Mold would really appreciate it if we’d ignore climate change.
“Some molds are very moisture loving,” said Betsy Stone, associate professor in the Department of Chemical and Biochemical Engineering at the University of Iowa. For fungal spores, climate change is downright fun. Ditto for dust mites.
“Humidity (in Iowa) is certainly on the rise,” Stone told me this week. “This is just another example of convincing evidence our climate is changing.”
That’s the thrust of this year’s Iowa Climate Statement, authored by Stone along with Gene Takle, director of Iowa State University’s Climate Science Program, and signed by 190 researchers and science faculty at 39 Iowa colleges and universities. Iowa, the statement argues, is becoming more humid and climate change, intensified by greenhouse gas emissions, is the culprit. Humidity levels across Iowa have increased anywhere from 8 to 23 percent over the last 47 years.
“By climate standards, that’s a pretty large rise,” said Takle, who points out humidity is increasing at all times of year, not just during Iowa’s famously sticky summers.
Basically, warmer air sucks up more moisture. And in the spring and summer, Takle contends climate change has intensified factors controlling the climatic conveyor belt that brings moisture from the Gulf of Mexico to Iowa.
He argues more moisture has fueled an increase in the number of extreme precipitation events in Iowa over the last several decades. The risk of what was once considered a 100-year flood, or a 1 percent chance of flooding, has quadrupled.
In Cedar Rapids, a 100-year flood is pretty close to what we saw in September of last year. That flood did $25 million damage and the city’s response cost $7 million.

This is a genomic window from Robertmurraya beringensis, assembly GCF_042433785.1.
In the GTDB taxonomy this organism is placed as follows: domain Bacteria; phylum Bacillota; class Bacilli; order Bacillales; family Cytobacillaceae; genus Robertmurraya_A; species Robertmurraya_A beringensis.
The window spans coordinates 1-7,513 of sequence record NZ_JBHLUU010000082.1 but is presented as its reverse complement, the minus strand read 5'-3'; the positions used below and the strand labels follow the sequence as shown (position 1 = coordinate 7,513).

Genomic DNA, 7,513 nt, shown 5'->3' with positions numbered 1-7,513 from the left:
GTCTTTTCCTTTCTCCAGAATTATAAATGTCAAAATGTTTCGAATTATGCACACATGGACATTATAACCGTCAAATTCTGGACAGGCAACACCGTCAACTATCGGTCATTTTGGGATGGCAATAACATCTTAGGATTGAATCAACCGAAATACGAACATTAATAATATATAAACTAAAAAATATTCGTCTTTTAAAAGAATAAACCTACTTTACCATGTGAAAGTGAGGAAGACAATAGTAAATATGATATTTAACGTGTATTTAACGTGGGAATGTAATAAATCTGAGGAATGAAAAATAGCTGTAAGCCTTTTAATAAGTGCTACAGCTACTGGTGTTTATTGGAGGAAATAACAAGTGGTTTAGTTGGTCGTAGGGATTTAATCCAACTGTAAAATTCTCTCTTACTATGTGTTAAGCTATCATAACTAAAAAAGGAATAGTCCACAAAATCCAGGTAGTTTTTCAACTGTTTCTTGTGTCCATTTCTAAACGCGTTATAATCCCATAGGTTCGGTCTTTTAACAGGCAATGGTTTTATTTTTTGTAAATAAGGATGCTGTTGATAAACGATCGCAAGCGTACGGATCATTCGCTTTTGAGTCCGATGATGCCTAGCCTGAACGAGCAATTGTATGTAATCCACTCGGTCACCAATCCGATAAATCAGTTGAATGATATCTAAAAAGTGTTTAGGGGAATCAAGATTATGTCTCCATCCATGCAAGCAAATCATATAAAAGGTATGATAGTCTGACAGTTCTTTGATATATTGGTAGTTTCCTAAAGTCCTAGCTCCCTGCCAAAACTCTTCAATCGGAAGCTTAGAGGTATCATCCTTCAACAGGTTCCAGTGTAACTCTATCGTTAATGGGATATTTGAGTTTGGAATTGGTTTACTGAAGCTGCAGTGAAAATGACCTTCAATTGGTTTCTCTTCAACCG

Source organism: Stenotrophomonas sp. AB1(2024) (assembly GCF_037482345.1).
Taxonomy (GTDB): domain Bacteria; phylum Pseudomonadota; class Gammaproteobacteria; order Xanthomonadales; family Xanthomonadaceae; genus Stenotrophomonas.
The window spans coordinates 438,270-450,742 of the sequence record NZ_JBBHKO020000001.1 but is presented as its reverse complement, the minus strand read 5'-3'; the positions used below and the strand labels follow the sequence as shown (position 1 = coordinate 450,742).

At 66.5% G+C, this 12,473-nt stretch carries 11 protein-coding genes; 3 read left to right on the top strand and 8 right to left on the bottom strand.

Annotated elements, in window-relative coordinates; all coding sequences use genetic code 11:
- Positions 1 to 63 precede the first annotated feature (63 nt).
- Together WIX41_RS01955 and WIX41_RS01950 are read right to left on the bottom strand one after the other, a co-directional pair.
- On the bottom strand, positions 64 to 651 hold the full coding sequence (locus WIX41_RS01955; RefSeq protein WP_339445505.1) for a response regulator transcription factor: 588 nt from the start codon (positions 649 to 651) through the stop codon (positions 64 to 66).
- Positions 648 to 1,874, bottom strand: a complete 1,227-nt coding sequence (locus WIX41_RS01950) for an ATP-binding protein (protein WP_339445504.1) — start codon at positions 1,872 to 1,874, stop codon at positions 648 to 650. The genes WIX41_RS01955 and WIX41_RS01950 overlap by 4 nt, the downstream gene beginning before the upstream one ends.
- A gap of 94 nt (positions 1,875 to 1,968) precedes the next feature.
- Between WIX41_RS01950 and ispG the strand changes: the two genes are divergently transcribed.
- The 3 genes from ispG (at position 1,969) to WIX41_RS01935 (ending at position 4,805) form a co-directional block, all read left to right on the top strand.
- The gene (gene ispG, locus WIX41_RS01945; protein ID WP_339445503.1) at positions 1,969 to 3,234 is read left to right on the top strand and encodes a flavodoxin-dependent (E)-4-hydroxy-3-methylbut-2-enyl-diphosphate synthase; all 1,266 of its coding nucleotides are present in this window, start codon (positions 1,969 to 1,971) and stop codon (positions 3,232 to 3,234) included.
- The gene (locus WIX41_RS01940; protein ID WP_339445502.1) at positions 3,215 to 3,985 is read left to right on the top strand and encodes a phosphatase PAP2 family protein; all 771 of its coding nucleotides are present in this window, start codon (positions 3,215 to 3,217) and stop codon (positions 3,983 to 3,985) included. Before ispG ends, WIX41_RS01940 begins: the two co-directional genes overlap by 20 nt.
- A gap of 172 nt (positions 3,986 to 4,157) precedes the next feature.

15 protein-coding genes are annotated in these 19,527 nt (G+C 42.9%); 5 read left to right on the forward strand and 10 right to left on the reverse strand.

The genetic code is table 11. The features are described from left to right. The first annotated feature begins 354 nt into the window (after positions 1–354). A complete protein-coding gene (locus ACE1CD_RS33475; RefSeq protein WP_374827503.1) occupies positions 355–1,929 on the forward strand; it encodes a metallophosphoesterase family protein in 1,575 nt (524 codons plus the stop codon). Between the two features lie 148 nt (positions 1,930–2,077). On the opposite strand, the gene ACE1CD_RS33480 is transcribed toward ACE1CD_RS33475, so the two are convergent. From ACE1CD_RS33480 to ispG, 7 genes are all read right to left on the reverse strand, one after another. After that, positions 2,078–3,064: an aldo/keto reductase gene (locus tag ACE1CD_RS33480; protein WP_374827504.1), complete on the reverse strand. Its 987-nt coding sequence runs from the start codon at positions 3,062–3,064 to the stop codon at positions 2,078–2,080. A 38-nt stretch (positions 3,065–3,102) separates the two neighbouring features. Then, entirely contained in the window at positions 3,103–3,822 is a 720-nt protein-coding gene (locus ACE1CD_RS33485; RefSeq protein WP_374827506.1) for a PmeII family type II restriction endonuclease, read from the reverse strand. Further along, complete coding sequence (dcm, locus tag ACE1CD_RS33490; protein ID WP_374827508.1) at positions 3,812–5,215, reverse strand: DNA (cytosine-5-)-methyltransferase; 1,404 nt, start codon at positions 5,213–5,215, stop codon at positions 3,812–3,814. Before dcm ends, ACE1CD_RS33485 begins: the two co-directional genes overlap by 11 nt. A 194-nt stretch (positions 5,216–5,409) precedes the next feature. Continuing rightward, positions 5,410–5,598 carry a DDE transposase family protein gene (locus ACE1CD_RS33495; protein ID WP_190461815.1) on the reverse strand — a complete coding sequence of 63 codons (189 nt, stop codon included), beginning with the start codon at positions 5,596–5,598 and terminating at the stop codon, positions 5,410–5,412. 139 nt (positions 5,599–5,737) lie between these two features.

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Higher humidity is particularly bad for Iowa agriculture. It’s the stuff of heavier rainfall, soggier fields and better conditions for disease, pests and pathogens. Harvest is hampered, grain stays wetter and costs a lot more to dry.
So the stakes, and costs, are higher than the muggiest heat index.
And yet, reddish Iowa went bigly for President Hoax. Climate change remains political fighting words, particularly in rural areas. Takle insists that’s gradually changing.
“Farmers will address challenges as they come along,” Takle said. “If it’s insects, they spray for insects. If it’s fungus, they spray for fungus. If it’s grain drying problems, they deal with those. More and more farmers are putting the pieces together.”
Maybe powerful groups representing farmers will do the same. Instead of using their clout to attack fictitious environmental issues, such as EPA puddle regulations, they might turn their attention to the real thing. Pushing for biofuels isn’t enough. Republicans who claim to cherish rural America should join the fight instead of denying the problem exists.
Stone and Takle are optimistic their statement will help Iowans understand consequences of climate change are occurring now. Persistence, and evidence, eventually can win.
Because I swim daily in our political cesspool, I’m not optimistic. I sense great days ahead for mold.
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